ORDERS ARE ORDERS
By Tzvi Fishman
For the third time that day, Izzy was looking through the snapshots his wife had sent him when a rock richocheted off the guard tower. Outside in the dimming twilight, he couldn’t see a thing. It wasn’t the first time that a rock had hit the tower during his three months on the isolated Samaria hilltop. Arab kids had nothing better to do than throw rocks at Jewish soldiers. To be on the safe side, the young Israeli tightened the strap of his helmet. Orders were orders. And in the army, safety came first.
His gaze turned back to the pictures. How happy his son looked at his first birthday party, as if he understood its significance. Izzy had asked for a special leave to attend the celebration, but since he had only one week remaining in his Hesder army service, the request had been denied.
“Pang!” “Pang!” “Pang!”
Smashing against the metal guard tower, the rocks sounded like bullets. Down below, at the crest of the hill, on the other side of the sheep pen, a group of dark figures had gathered. Izzy stuck his rifle out the window in warning. Just to be sure, he called his two buddies, who were out patrolling the area in a jeep. Some people thought the settlers were irresponsible for staying put on remote hilltops like these during the Intifada, but Izzy didn’t agree. Israel was the land of the Jews, and a Jew had the right to live wherever he chose. It was the job of the government and the army to protect its citizens, whether they lived in Netanya or Hevron.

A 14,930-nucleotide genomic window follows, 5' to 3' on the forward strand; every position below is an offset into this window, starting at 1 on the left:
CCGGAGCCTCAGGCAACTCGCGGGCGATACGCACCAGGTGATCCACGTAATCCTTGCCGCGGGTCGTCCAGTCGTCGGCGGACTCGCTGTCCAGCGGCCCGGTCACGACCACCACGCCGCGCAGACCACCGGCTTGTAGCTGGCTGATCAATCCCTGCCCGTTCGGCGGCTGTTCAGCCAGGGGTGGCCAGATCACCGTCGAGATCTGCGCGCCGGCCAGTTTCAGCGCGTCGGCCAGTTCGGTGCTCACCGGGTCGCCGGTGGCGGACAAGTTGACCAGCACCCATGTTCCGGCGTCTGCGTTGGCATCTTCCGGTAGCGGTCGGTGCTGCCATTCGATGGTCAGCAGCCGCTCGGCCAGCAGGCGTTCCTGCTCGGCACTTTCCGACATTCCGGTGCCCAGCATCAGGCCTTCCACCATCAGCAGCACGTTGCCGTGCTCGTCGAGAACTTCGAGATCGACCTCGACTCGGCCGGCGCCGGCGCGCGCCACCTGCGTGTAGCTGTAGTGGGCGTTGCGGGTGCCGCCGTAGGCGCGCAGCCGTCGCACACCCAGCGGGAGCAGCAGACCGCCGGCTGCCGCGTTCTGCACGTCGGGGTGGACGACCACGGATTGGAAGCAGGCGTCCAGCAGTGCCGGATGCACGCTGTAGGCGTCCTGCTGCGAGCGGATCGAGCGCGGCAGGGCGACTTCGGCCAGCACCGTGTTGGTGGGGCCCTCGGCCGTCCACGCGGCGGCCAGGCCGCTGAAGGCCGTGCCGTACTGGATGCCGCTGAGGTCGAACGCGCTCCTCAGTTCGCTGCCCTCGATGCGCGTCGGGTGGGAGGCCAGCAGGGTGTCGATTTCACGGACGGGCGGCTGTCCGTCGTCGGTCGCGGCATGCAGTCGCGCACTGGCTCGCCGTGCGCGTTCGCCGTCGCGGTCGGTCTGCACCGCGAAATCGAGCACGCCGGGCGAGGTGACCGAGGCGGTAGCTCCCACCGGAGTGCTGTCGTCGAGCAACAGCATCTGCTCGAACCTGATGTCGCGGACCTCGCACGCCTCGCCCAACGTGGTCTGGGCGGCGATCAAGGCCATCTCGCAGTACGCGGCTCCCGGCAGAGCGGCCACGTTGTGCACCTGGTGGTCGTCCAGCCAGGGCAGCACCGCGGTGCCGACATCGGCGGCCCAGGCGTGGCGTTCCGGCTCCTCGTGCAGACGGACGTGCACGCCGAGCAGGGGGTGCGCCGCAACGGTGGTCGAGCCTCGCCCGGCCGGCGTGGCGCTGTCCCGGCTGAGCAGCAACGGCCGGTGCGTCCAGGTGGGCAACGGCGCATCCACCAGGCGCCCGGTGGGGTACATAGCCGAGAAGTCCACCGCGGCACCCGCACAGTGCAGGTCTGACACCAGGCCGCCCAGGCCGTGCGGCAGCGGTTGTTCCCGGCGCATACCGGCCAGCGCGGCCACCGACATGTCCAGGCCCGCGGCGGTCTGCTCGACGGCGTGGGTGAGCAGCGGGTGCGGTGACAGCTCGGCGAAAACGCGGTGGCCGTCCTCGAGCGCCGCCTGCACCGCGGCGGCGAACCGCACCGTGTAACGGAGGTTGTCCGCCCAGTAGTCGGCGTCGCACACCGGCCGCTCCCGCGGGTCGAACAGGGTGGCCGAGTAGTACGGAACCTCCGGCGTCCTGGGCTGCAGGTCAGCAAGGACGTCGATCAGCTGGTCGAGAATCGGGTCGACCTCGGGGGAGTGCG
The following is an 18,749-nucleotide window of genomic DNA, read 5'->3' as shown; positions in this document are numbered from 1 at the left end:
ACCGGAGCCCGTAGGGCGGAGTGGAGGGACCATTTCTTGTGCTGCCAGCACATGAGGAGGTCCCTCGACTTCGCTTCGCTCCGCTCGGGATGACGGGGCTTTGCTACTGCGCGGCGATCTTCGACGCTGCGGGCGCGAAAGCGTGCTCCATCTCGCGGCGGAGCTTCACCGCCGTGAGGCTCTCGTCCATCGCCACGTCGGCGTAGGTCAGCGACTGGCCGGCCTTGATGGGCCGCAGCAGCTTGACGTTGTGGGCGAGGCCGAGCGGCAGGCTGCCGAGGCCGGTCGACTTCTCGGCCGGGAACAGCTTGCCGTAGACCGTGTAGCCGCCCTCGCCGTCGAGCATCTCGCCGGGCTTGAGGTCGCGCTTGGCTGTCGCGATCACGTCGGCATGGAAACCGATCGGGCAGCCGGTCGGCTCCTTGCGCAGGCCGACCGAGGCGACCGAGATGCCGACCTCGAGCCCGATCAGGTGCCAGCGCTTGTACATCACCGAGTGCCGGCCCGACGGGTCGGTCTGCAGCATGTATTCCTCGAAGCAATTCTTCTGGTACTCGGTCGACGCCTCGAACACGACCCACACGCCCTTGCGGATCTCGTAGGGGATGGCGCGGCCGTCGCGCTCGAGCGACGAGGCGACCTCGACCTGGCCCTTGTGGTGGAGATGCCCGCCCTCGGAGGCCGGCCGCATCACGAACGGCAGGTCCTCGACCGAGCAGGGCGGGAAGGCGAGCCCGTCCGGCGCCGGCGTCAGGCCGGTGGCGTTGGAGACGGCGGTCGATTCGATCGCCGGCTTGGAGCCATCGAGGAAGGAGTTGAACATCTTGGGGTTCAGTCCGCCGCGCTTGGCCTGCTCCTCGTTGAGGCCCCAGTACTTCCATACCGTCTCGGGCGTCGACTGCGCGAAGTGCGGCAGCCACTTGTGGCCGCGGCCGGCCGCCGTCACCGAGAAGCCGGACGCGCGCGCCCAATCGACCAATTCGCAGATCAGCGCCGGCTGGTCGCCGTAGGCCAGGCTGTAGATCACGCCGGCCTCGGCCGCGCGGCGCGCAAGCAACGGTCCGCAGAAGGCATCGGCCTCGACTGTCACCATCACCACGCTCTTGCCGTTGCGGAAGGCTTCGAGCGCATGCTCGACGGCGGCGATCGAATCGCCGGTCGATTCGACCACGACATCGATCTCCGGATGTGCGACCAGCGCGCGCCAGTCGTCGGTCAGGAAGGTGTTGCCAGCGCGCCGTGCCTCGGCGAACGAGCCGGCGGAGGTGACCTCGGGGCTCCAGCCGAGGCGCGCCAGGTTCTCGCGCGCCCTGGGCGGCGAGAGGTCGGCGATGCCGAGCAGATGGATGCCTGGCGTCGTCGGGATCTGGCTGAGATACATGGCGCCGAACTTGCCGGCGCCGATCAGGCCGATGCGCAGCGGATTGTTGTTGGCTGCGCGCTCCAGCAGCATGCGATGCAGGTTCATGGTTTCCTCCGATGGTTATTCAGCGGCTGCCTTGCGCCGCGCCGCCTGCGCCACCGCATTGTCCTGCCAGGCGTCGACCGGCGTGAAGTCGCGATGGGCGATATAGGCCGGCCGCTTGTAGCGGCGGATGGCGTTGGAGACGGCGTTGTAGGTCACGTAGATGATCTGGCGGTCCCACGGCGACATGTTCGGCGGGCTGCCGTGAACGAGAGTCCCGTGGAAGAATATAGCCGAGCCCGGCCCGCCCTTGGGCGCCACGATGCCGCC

To his way of thinking, the situation was absolutely absurd. So what if a Jew wanted to live in a cabin on a desolate hill in the heartland of biblicalIsrael. Why should the whole world make such a fuss over it? Why should it bother foreign presidents and kings? Didn’t they have better things to worry about than what a handful of Jews were doing on the other side of the globe?
The twenty-one year old soldier tried his best not to think about it too much. Instead, he studied Gemara whenever he could. He spoke to his wife every day. In a week, he’d be finished with being away in the army, and he could get down to being a father to his one-year old boy.
When a brick smashed through the thick plastic pane of the window, Izzy instinctively ducked. Down on the hillside, a mob of Arabs was advancing his way. Across the dirt road, on the roof of the small wooden cabin, an Arab youth was hauling down the Israeli flag. As luck would have it, the settler who lived on the one-man yishuv was off at a wedding. Besides the barking dog, Izzy was the only defender on the remote, windswept givah.
Figuring he may need some back-up, he phoned his friends in the jeep, but they were being stoned too.
“We’re on our way,” they told him.
Rocks pounding the guard tower reverberated like popcorn popping in a microwave oven. Izzy fired off a few shots in the air to warn off the attackers, but the Arabs continued to advance on the tower. Like the good soldier he was, he wouldn’t fire at them until he received a direct order. His rabbis had taught him that the government of Israelwas holy, the Israeli army was holy, and so was its chain of command. Calling his Mem-kaf, he described the situation and requested permission to shoot.